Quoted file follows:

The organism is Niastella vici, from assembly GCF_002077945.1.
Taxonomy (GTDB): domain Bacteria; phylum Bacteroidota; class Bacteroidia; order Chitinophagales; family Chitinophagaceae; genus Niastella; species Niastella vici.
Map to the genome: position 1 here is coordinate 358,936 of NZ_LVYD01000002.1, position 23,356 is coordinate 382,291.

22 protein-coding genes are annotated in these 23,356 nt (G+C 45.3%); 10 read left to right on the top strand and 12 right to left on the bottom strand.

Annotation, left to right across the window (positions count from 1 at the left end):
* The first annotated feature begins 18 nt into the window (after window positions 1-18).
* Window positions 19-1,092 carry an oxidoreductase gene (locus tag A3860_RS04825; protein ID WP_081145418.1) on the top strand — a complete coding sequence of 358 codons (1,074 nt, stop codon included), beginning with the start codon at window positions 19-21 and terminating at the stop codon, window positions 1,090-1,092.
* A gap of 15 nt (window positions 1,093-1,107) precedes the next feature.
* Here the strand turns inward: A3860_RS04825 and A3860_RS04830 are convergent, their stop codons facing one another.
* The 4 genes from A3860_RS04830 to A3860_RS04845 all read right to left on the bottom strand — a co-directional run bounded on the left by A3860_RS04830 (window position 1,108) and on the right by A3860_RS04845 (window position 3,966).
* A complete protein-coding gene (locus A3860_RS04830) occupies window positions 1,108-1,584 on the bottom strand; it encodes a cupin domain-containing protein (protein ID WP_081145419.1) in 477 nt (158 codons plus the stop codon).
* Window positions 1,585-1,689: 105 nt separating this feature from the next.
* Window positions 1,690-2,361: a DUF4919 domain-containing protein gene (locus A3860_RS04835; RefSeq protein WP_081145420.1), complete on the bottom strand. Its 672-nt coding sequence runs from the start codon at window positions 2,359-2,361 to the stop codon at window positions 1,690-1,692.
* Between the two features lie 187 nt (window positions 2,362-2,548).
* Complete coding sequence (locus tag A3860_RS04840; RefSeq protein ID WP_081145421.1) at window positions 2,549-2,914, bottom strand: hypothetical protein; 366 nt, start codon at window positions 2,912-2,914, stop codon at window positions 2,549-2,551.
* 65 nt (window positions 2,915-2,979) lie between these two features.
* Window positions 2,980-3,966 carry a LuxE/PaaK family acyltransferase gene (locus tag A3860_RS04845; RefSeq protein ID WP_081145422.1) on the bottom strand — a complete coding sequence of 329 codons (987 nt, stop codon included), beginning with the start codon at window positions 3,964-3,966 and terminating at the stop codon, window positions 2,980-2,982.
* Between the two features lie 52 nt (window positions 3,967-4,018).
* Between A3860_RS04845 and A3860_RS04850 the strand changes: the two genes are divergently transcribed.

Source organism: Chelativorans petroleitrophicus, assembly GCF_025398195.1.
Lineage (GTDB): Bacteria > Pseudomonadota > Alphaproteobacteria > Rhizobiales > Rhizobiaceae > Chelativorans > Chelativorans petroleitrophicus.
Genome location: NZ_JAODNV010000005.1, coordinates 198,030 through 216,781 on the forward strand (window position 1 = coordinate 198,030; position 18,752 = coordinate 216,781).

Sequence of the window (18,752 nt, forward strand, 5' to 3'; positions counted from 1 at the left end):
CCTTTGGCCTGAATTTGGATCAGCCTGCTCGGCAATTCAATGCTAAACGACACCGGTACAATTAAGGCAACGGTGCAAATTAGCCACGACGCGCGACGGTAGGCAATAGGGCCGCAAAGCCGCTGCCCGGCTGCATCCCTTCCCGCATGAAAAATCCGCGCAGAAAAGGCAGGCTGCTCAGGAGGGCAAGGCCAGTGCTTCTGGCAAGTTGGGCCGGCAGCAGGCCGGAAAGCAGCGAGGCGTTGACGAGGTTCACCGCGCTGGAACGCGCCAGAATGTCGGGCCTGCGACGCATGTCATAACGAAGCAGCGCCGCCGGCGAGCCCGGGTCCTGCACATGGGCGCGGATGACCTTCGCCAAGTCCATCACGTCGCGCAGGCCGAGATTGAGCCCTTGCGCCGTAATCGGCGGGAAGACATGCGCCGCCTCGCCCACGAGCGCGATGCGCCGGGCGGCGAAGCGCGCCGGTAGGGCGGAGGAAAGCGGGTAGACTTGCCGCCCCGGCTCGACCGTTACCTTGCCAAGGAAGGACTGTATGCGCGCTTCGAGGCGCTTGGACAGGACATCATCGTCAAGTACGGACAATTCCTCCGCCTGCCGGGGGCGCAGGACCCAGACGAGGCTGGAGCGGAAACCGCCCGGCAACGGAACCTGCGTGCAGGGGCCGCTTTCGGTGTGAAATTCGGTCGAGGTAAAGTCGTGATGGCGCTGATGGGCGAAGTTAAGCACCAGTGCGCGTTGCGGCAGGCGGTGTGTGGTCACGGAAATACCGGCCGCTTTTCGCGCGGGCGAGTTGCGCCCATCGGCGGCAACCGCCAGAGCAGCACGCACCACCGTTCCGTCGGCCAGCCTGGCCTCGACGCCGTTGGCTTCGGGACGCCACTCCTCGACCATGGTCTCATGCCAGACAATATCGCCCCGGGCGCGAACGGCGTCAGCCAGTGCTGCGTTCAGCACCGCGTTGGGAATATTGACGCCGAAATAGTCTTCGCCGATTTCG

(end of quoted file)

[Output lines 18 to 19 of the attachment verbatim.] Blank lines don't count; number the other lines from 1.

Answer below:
* Between the two features lie 52 nt (window positions 3,967-4,018).
* Between A3860_RS04845 and A3860_RS04850 the strand changes: the two genes are divergently transcribed.